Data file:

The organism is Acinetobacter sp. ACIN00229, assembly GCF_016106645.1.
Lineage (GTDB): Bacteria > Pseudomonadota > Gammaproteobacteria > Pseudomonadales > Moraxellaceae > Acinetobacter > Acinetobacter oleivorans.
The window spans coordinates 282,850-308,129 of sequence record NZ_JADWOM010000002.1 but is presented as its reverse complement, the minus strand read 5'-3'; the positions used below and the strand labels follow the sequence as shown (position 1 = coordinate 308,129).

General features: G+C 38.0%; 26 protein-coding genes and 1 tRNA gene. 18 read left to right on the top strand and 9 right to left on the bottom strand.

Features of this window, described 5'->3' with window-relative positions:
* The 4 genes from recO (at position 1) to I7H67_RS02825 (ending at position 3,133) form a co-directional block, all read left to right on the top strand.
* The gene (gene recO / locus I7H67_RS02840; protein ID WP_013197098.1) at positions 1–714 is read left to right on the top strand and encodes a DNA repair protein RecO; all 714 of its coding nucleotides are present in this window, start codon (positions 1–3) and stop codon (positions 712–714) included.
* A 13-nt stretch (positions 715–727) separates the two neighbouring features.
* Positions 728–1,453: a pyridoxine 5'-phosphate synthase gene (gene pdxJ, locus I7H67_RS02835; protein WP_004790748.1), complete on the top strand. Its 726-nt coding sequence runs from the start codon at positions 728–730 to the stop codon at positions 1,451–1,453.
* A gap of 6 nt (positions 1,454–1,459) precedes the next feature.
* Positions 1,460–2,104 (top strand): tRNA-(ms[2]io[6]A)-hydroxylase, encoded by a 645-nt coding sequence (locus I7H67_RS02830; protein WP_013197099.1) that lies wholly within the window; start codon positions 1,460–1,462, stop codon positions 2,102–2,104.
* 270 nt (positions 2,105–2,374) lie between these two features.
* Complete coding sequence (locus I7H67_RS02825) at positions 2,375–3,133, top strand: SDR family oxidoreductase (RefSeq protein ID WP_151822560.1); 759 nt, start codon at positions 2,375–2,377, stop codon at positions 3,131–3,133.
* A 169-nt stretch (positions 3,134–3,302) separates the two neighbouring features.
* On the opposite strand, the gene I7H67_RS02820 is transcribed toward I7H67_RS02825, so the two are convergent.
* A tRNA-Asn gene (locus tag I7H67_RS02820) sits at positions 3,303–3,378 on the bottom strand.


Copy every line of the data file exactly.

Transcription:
The organism is Acinetobacter sp. ACIN00229, assembly GCF_016106645.1.
Lineage (GTDB): Bacteria > Pseudomonadota > Gammaproteobacteria > Pseudomonadales > Moraxellaceae > Acinetobacter > Acinetobacter oleivorans.
The window spans coordinates 282,850-308,129 of sequence record NZ_JADWOM010000002.1 but is presented as its reverse complement, the minus strand read 5'-3'; the positions used below and the strand labels follow the sequence as shown (position 1 = coordinate 308,129).

General features: G+C 38.0%; 26 protein-coding genes and 1 tRNA gene. 18 read left to right on the top strand and 9 right to left on the bottom strand.

Features of this window, described 5'->3' with window-relative positions:
* The 4 genes from recO (at position 1) to I7H67_RS02825 (ending at position 3,133) form a co-directional block, all read left to right on the top strand.
* The gene (gene recO / locus I7H67_RS02840; protein ID WP_013197098.1) at positions 1–714 is read left to right on the top strand and encodes a DNA repair protein RecO; all 714 of its coding nucleotides are present in this window, start codon (positions 1–3) and stop codon (positions 712–714) included.
* A 13-nt stretch (positions 715–727) separates the two neighbouring features.
* Positions 728–1,453: a pyridoxine 5'-phosphate synthase gene (gene pdxJ, locus I7H67_RS02835; protein WP_004790748.1), complete on the top strand. Its 726-nt coding sequence runs from the start codon at positions 728–730 to the stop codon at positions 1,451–1,453.
* A gap of 6 nt (positions 1,454–1,459) precedes the next feature.
* Positions 1,460–2,104 (top strand): tRNA-(ms[2]io[6]A)-hydroxylase, encoded by a 645-nt coding sequence (locus I7H67_RS02830; protein WP_013197099.1) that lies wholly within the window; start codon positions 1,460–1,462, stop codon positions 2,102–2,104.
* 270 nt (positions 2,105–2,374) lie between these two features.
* Complete coding sequence (locus I7H67_RS02825) at positions 2,375–3,133, top strand: SDR family oxidoreductase (RefSeq protein ID WP_151822560.1); 759 nt, start codon at positions 2,375–2,377, stop codon at positions 3,131–3,133.
* A 169-nt stretch (positions 3,134–3,302) separates the two neighbouring features.
* On the opposite strand, the gene I7H67_RS02820 is transcribed toward I7H67_RS02825, so the two are convergent.
* A tRNA-Asn gene (locus tag I7H67_RS02820) sits at positions 3,303–3,378 on the bottom strand.